Purchase Red Hot Chili Peppers Primus 1989 Fillmore Silkscreen San Francisco CA Print by Frank Kozik Hand-Pulled on Fine Art Paper Limited Edition Pop Street Art Artwork.
1989 Kozik Artwork Size 13x19 Silkscreen Print Band Gig Poster by Frank Kozik. Bill Graham San Francisco The Fillmore Poster F115 Red Hot Chili Peppers Mary's Danish Primus September 15 16, 1989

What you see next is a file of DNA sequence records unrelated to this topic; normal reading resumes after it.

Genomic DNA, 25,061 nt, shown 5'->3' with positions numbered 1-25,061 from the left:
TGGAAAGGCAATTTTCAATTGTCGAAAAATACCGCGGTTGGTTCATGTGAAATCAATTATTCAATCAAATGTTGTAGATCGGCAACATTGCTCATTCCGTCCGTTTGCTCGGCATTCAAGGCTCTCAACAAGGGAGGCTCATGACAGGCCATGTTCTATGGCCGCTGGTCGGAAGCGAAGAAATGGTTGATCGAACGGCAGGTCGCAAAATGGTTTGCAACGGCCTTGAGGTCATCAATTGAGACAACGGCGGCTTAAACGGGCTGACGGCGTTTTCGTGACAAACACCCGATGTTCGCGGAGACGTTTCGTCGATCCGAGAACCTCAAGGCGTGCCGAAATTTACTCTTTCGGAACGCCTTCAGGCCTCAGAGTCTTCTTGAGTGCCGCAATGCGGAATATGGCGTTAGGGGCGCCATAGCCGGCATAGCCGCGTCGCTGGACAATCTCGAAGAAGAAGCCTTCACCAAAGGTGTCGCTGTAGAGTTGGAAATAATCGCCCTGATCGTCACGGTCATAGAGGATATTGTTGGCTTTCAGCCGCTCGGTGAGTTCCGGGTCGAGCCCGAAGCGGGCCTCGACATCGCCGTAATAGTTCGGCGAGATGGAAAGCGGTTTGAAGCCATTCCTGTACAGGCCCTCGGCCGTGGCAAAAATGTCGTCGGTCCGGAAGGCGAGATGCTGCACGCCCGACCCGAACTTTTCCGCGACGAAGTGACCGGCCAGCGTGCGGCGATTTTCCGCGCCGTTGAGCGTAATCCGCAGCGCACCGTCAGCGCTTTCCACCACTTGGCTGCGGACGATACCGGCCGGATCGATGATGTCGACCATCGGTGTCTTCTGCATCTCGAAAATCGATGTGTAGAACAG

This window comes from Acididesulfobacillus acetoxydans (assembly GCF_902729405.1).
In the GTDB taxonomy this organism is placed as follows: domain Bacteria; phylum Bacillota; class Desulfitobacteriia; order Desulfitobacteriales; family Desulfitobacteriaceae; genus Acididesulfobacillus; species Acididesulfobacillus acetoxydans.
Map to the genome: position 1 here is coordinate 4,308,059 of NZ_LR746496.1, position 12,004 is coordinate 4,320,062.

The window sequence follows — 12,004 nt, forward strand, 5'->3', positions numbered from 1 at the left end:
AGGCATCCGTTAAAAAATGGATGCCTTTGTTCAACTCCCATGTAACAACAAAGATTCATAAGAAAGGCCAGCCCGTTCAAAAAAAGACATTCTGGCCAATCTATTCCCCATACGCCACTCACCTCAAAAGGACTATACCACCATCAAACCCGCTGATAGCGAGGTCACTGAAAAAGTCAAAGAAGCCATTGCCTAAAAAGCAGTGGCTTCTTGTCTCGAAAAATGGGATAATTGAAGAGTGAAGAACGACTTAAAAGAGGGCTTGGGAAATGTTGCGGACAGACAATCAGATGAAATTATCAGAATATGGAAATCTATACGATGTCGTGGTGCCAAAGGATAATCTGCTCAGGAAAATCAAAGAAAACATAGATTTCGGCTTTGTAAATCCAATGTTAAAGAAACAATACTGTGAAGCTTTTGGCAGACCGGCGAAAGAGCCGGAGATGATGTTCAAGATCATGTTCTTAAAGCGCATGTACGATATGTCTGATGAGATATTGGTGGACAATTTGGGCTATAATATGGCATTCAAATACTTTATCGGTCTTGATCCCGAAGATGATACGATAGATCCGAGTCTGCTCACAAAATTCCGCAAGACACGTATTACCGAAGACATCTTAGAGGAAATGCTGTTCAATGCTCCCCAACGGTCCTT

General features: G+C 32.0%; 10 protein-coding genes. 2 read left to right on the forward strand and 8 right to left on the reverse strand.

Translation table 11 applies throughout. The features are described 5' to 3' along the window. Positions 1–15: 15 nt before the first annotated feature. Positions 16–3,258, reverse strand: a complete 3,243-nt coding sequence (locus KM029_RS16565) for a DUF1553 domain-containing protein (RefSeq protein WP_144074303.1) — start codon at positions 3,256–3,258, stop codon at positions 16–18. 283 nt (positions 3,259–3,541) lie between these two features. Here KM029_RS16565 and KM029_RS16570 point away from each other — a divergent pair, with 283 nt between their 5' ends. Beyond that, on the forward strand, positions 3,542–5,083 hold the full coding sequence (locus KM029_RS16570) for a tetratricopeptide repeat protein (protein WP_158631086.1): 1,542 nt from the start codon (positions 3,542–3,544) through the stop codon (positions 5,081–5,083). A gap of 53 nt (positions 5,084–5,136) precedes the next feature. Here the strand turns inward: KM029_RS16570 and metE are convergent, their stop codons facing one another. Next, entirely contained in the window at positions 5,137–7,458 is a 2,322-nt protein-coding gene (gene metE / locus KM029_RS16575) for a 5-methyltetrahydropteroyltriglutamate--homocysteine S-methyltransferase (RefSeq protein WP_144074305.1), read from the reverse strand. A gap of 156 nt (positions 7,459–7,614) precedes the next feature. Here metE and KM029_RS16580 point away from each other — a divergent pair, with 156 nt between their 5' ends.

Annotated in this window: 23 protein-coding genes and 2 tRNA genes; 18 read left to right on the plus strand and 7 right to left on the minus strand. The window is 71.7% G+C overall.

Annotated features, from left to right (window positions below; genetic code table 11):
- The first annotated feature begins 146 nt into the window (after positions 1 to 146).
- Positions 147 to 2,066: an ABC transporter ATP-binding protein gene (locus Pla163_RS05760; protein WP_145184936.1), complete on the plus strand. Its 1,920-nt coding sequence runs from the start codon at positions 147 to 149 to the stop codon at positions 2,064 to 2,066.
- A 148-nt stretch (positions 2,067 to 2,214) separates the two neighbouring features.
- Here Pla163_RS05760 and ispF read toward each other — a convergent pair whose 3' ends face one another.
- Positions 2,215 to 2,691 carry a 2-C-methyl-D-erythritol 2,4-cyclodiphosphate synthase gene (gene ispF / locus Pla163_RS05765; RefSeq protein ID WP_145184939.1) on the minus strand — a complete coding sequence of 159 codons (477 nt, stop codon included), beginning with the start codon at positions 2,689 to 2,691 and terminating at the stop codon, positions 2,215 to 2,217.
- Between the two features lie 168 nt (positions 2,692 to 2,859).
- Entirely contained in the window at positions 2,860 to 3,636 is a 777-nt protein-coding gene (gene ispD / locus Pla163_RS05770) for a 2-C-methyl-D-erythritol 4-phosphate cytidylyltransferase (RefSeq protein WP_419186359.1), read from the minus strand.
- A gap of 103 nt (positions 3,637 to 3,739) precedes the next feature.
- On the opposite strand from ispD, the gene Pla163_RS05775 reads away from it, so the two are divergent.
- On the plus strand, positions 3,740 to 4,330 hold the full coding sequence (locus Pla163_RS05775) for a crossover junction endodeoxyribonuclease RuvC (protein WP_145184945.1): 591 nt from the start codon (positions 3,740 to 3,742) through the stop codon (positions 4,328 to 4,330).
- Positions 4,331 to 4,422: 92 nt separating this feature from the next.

In concert poster art, few names are as synonymous with the medium as Frank Kozik. His creation for the Red Hot Chili Peppers, Primus, and Mary's Danish gig at The Fillmore in San Francisco on September 15 and 16, 1989, is a vivid example of his dynamic contribution to the genre. The print, marked as F115 in the catalog of Bill Graham's legendary venue posters, represents an era when rock music and visual art found a harmonious and often rebellious coexistence. This hand-pulled silkscreen print, with dimensions of 13x19 inches, is more than a mere announcement of an event; it's a piece of art that captures the raw vigor of the late 1980s music scene in San Francisco. Featuring a striking illustration that embodies the psychedelic and funky vibes of the Red Hot Chili Peppers and the eccentricity of Primus, Kozik's work is a nod to the era's graphic sensibilities, mixing pop art influences with street art's accessibility and edge. Limited editions of such prints are sought after not just for their scarcity but also for their representation of a specific cultural moment. Kozik's prints are known for their bold lines, eye-catching color palettes, and unique interpretation of band personas, and this piece is no exception. The blending of vibrant pinks and purples with the striking image of a cartoonish skeleton figure reflects the energy and boundary-pushing styles of the featured bands. This particular print is a testament to the enduring legacy of a time when The Fillmore was as much a hub for visual innovation as it was for musical performances. Kozik's artwork for this show stands as an iconic piece of pop and street art, bridging fans with the memorable experience of live music and the tactile quality of fine art paper. It encapsulates a period when posters were not only promotional tools but also collectible works of art that fans and art lovers would cherish for decades.